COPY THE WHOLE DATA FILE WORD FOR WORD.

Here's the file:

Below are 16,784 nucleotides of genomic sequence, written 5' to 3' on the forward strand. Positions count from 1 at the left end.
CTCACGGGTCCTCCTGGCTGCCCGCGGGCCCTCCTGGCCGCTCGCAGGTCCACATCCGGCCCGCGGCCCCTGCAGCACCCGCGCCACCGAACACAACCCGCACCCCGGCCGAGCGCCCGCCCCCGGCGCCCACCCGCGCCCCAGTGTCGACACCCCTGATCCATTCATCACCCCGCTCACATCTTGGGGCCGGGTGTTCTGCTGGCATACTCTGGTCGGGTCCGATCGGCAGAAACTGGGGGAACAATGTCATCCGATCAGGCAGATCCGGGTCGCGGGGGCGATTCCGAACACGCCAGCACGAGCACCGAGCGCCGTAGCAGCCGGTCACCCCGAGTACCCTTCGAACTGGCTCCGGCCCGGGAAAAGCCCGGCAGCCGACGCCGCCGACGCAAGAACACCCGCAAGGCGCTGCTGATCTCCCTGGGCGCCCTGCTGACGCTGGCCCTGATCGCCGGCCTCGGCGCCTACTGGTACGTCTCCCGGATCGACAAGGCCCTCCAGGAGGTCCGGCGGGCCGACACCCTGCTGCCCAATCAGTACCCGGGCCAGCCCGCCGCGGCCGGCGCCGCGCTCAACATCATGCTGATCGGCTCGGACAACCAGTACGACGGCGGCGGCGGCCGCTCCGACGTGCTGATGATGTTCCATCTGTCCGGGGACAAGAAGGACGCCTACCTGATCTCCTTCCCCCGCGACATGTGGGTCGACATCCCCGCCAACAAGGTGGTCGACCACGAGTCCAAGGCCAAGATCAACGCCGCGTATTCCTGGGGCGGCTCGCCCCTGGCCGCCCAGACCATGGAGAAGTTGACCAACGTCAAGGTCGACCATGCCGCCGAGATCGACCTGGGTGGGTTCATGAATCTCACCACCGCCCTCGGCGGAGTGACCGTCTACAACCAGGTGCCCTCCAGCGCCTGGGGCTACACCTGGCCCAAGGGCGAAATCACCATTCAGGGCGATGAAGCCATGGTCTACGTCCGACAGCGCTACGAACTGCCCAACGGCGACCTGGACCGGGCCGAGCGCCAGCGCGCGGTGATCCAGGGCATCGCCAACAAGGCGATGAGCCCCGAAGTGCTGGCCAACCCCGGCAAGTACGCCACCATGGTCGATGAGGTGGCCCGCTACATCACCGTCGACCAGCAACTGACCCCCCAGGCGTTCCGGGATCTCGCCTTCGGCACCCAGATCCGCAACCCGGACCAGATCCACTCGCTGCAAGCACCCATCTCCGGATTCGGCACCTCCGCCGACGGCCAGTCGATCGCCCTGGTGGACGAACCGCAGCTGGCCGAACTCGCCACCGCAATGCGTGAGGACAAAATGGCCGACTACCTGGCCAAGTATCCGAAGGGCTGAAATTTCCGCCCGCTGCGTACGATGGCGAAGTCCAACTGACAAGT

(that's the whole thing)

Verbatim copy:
Below are 16,784 nucleotides of genomic sequence, written 5' to 3' on the forward strand. Positions count from 1 at the left end.
CTCACGGGTCCTCCTGGCTGCCCGCGGGCCCTCCTGGCCGCTCGCAGGTCCACATCCGGCCCGCGGCCCCTGCAGCACCCGCGCCACCGAACACAACCCGCACCCCGGCCGAGCGCCCGCCCCCGGCGCCCACCCGCGCCCCAGTGTCGACACCCCTGATCCATTCATCACCCCGCTCACATCTTGGGGCCGGGTGTTCTGCTGGCATACTCTGGTCGGGTCCGATCGGCAGAAACTGGGGGAACAATGTCATCCGATCAGGCAGATCCGGGTCGCGGGGGCGATTCCGAACACGCCAGCACGAGCACCGAGCGCCGTAGCAGCCGGTCACCCCGAGTACCCTTCGAACTGGCTCCGGCCCGGGAAAAGCCCGGCAGCCGACGCCGCCGACGCAAGAACACCCGCAAGGCGCTGCTGATCTCCCTGGGCGCCCTGCTGACGCTGGCCCTGATCGCCGGCCTCGGCGCCTACTGGTACGTCTCCCGGATCGACAAGGCCCTCCAGGAGGTCCGGCGGGCCGACACCCTGCTGCCCAATCAGTACCCGGGCCAGCCCGCCGCGGCCGGCGCCGCGCTCAACATCATGCTGATCGGCTCGGACAACCAGTACGACGGCGGCGGCGGCCGCTCCGACGTGCTGATGATGTTCCATCTGTCCGGGGACAAGAAGGACGCCTACCTGATCTCCTTCCCCCGCGACATGTGGGTCGACATCCCCGCCAACAAGGTGGTCGACCACGAGTCCAAGGCCAAGATCAACGCCGCGTATTCCTGGGGCGGCTCGCCCCTGGCCGCCCAGACCATGGAGAAGTTGACCAACGTCAAGGTCGACCATGCCGCCGAGATCGACCTGGGTGGGTTCATGAATCTCACCACCGCCCTCGGCGGAGTGACCGTCTACAACCAGGTGCCCTCCAGCGCCTGGGGCTACACCTGGCCCAAGGGCGAAATCACCATTCAGGGCGATGAAGCCATGGTCTACGTCCGACAGCGCTACGAACTGCCCAACGGCGACCTGGACCGGGCCGAGCGCCAGCGCGCGGTGATCCAGGGCATCGCCAACAAGGCGATGAGCCCCGAAGTGCTGGCCAACCCCGGCAAGTACGCCACCATGGTCGATGAGGTGGCCCGCTACATCACCGTCGACCAGCAACTGACCCCCCAGGCGTTCCGGGATCTCGCCTTCGGCACCCAGATCCGCAACCCGGACCAGATCCACTCGCTGCAAGCACCCATCTCCGGATTCGGCACCTCCGCCGACGGCCAGTCGATCGCCCTGGTGGACGAACCGCAGCTGGCCGAACTCGCCACCGCAATGCGTGAGGACAAAATGGCCGACTACCTGGCCAAGTATCCGAAGGGCTGAAATTTCCGCCCGCTGCGTACGATGGCGAAGTCCAACTGACAAGT